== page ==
Ashraf Jehangir Qazi, a veteran diplomat who has had “a distinguished career” and served in key posts around the world, was chosen from a short list of three “highly qualified” candidates after extensive consultations, UN associate spokeswoman Marie Okabe said.
The other contenders were former Indian Foreign Secretary Salman Haidar and former Thai Foreign Minister Surin Pitsuwan, she said. Like Qazi, they are Muslims.
Annan has had difficulty finding a qualified candidate to go to Baghdad to take on the top UN job. He said several candidates initially said “yes” but then called a week later telling him they had to say “no” because their families objected.
He had promised a decision by 2 July, but the announcement was delayed because Annan, who has been travelling in Africa and Asia, needed to get approval from Pakistani President General Pervez Musharraf, a well-informed UN official said on condition of anonymity.
Annan had some difficulty
Qazi served as Pakistan‘s high commissioner to India as well as ambassador to China, Russia, the former East Germany and Syria. He has held diplomatic assignments in Copenhagen, Tokyo, Cairo, Tripoli and London.
He has a master’s degree in economics.
The new UN special representative to Iraq will replace top UN envoy Sergio Vieira de Mello, who was one of 22 people killed in the 19 August 2003 bombing at UN headquarters in Baghdad.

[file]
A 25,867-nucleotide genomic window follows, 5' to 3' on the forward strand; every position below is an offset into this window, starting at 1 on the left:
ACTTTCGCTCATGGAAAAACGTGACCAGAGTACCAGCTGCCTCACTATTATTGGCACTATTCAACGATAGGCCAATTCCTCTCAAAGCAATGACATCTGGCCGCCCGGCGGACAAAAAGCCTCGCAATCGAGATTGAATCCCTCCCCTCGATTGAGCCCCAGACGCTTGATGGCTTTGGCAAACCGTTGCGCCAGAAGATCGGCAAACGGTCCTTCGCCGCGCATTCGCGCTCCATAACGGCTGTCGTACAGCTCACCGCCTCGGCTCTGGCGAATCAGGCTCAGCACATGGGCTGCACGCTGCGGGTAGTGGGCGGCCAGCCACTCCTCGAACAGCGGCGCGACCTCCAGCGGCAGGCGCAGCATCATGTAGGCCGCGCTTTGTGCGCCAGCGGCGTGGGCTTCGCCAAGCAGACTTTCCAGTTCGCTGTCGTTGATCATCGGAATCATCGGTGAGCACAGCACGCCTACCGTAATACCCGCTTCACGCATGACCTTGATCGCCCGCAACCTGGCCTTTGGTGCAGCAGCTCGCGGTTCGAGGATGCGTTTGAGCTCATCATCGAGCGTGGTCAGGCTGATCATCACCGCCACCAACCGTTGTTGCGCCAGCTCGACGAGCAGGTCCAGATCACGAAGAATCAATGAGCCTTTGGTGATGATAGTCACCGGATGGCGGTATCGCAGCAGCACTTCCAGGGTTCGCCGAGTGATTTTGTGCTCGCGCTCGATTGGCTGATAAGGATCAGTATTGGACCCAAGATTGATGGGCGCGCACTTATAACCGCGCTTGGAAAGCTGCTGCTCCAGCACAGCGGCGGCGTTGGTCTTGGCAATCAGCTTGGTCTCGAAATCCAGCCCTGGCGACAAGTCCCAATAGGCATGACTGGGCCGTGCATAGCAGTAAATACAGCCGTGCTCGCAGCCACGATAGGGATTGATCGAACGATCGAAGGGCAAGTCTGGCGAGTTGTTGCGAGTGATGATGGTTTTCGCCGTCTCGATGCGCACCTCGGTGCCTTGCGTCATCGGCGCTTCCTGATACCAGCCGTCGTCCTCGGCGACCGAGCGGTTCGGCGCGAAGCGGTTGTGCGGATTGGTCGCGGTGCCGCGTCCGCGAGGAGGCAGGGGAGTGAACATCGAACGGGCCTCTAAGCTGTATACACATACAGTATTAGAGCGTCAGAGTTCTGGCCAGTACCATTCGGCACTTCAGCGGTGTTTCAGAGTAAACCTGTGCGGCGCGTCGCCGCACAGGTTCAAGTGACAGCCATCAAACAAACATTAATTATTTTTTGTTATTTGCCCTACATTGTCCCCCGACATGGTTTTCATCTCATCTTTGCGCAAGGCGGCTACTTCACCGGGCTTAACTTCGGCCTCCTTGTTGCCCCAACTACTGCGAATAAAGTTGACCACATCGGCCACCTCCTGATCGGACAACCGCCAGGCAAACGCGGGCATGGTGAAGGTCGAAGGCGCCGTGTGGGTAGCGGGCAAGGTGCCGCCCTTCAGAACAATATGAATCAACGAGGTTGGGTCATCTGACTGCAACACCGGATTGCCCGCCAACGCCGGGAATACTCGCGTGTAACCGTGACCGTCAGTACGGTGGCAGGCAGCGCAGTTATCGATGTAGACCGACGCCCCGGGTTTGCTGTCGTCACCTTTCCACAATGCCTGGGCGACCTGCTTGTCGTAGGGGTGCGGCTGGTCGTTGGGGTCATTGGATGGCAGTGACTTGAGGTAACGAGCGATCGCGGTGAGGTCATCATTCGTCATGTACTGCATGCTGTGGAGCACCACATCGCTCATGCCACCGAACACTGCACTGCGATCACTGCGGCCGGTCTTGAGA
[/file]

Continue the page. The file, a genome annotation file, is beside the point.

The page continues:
Spate of attacks
The secretary general ordered all UN international staff to leave Iraq in October following a second bombing at UN headquarters and a wave of attacks targeting foreign workers.
Okabe said Qazi must first be released from his current duties in Washington. He will then come to UN headquarters in New York in a week or two for briefings and consultations before being deployed to Baghdad at a later, as yet unconfirmed date.
The UN must get “the sufficient security guarantees from both the Iraqis and from the forces on the ground … before he can be deployed,” but Annan intends to have Qazi based in Baghdad, said a spokesperson.
The resolution adopted last month by the UN Security Council authorised the establishment of a new unit in Iraq charged with providing security for UN staff and facilities.
Georgia and Nepal have offered troops for this unit, according to diplomatic sources speaking on condition of anonymity.